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Language Barrier

Mark Andresen

For a casino in Colorado to demand that its housekeepers stop speaking Spanish on the job would seem as plausible a management decision as requiring poker dealers to wear mirrored cufflinks.

Even so, the management of Colorado Central Station Casino stands accused of enforcing an illegal "English-only" policy in the workplace of one of Black Hawk's biggest gambling halls. The Equal Employment Opportunity Commission has slapped Central Station's parent company with a federal lawsuit charging the casino's overseers with violating the Civil Rights Act and "subjecting Hispanic employees to egregious discrimination."

State senator Robert Hernandez says word of the case has spread through Denver's Hispanic community. "I'm hearing a lot about it," he says. "There's a lot of anger out there." Hernandez is threatening to organize a boycott of Central Station. "The casino business in this state is a highly competitive industry. If you think Caesar Chavez was effective with grapes, just watch what we can do with quarters."

Filed March 30, the EEOC lawsuit seeks unspecified monetary and punitive damages for at least six former casino employees. It is the first lawsuit of its kind in Colorado. "This should send a clear message to Colorado employers that EEOC will not tolerate discrimination and harassment of workers because of their national origin," says EEOC Denver Regional Attorney Joe Mitchell.

Attached to the lawsuit is a copy of a July 8, 1998, memo addressed to "All Housekeeping Staff." The memo appears to be signed by Jolee Bitner, Central Station's housekeeping manager. It reads: "It is company policy that English only be spoken in the casino at all times. Disciplinary action will be taken if this problem persists. All employees must acknowledge this by signing your name below."

Beneath the text is a line next to the first name of each of Central Station's twelve housekeeping employees at the time, eight of whom have filed a separate federal lawsuit against their former employer. Their advocate, Denver attorney Kimberlie Ryan, says she will ask a jury to award her clients $300,000 each, "the maximum remedy the law allows in this case for such outrageous behavior."

For now, none of the housekeepers wants to speak about the case -- in any language. "As anxious as they are to tell their story, they believe it is best to wait to tell it to the jury," says Ryan. "They have confidence in the judicial system and are optimistic that their rights will be vindicated once all of the facts are out."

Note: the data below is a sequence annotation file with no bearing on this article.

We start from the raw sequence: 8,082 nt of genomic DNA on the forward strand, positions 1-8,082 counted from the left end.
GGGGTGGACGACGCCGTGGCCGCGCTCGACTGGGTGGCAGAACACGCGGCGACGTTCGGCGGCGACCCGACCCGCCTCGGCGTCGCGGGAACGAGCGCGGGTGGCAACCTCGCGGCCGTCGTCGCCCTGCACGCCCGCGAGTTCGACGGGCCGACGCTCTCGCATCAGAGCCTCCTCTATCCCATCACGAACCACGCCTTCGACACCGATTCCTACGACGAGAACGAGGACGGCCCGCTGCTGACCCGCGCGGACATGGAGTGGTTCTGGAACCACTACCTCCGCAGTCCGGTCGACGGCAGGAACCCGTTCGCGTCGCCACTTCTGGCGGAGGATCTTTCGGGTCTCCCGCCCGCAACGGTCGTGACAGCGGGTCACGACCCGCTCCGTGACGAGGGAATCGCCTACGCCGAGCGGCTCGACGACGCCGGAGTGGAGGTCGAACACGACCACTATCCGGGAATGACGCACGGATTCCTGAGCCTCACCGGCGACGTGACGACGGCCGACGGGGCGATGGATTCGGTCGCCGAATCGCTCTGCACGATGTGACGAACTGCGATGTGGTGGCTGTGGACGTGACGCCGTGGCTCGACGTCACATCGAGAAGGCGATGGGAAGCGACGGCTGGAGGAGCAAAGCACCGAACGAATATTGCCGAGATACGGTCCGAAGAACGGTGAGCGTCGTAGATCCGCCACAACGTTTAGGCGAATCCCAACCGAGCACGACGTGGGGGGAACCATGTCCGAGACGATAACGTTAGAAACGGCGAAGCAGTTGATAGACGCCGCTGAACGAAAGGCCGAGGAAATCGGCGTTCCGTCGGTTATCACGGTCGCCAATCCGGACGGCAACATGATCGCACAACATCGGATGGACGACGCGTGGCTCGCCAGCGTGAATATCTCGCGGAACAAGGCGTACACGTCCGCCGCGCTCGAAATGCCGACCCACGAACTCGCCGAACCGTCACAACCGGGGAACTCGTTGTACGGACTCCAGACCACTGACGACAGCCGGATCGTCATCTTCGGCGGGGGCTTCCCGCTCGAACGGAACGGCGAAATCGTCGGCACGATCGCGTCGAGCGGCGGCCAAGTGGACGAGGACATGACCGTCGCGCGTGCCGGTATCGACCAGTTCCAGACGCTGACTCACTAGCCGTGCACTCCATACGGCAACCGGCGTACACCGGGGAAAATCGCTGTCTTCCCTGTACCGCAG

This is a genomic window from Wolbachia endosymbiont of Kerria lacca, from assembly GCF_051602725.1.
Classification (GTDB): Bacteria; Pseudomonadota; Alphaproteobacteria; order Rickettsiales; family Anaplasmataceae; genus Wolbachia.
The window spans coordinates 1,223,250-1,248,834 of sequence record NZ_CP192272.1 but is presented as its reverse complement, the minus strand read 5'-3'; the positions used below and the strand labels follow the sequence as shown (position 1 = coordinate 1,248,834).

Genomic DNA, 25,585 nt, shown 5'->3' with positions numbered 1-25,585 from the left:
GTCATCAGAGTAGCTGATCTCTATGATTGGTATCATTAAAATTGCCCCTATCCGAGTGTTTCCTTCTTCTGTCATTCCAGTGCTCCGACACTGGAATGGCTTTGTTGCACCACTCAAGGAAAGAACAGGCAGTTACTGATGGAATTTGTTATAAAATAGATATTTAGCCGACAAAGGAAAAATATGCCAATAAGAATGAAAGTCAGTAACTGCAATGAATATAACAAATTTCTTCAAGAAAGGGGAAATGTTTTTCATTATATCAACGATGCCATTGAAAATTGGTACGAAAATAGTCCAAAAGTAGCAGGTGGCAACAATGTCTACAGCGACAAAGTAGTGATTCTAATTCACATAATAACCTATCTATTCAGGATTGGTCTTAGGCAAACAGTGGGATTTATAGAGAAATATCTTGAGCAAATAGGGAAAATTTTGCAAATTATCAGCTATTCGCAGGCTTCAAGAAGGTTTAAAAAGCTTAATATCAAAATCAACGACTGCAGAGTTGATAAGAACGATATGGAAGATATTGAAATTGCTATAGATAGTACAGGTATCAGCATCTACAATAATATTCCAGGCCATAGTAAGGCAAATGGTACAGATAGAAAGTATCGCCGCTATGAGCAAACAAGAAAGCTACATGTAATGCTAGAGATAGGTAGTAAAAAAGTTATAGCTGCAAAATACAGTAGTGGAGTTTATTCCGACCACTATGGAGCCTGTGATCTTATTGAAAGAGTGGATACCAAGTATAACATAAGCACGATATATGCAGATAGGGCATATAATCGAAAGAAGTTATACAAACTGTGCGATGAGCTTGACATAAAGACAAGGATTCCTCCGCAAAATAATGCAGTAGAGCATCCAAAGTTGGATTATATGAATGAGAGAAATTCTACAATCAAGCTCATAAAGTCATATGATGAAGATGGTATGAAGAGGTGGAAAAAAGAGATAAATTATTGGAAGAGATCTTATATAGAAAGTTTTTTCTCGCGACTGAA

The casino's Las Vegas owners are betting against it.

Anchor Coin Incorporated, which also owns the Colorado Grande casino in Cripple Creek, has thus far refused to settle the case out of court. "We adamantly deny the allegation that there was an English-only policy enforced at the casino...or that any Spanish-speaking employee was harassed because of it," says Anchor Coin attorney Theresa Corrada.

Corrada also claims the EEOC made no good-faith effort to resolve the case before taking Anchor Coin to court. "The EEOC's transparent eagerness to advance its own political agenda is demonstrated by its total failure to attempt any form of conciliation of these claims prior to [filing the class-action lawsuit]."

The agenda to which Corrada is referring is the EEOC's 1996 decision, prompted by a surge of complaints about English-only employment policies, to make the questionable workplace rules a top enforcement priority.

The EEOC's position is that English-only policies enforced by private employers violate the Civil Rights Act by discriminating against employees on the basis of national origin (or, more specifically, "the linguistic characteristics common to a specific ethnic group"). The commission makes exceptions for English-only rules that protect public safety -- rules for air traffic controllers are a good example -- or where an employer can demonstrate a clear business necessity for requiring employees to speak only English.

In other words, according to the EEOC, it is acceptable for an employer to require that a retail clerk speak English with customers. However, the employer violates federal law by requiring that same clerk to speak English with her fellow employees while stocking shelves or eating lunch in the break room.

Since it began tracking English-only discrimination complaints five years ago, the EEOC has documented a steady increase. In 1996 the commission logged 91 complaints about English-only rules. Last year there were 443 such charges, most of them filed by Spanish speakers. That's no wonder: According to last year's U.S. Census, at least seven million immigrants from Mexico moved to the United States between 1990 and 2000.

Most of the former Central Station housekeepers now suing Anchor Coin are either citizens of Mexico or naturalized U.S. citizens who moved here from Mexico. One is Guatemalan.

"As employers face the challenge of a rapidly evolving workforce, they will serve themselves well by creating work environments that are conducive to diversity," says EEOC chairwoman Ida L. Castro. And if employers refuse to so serve themselves, the EEOC is increasingly apt to serve them with class-action lawsuits.  

Last September, a Dallas judge awarded $700,000 to thirteen long-distance operators whose employer banned Spanish in the workplace except when on the phone with a Spanish-speaking customer. That same month, the EEOC negotiated a $192,500 settlement for eight workers at a Chicago manufacturing plant where Spanish was outlawed. In April, the EEOC settled a lawsuit filed on behalf of eighteen housekeepers employed by the University of the Incarnate Word, a private university in San Antonio, Texas, who were ordered not to speak Spanish among themselves. The settlement -- $2.44 million -- set a new record for monetary awards in an English-only discrimination case.

Whether that record will stand, and for how long, remains to be seen. Anchor Coin recently reported annual earnings in excess of $500 million.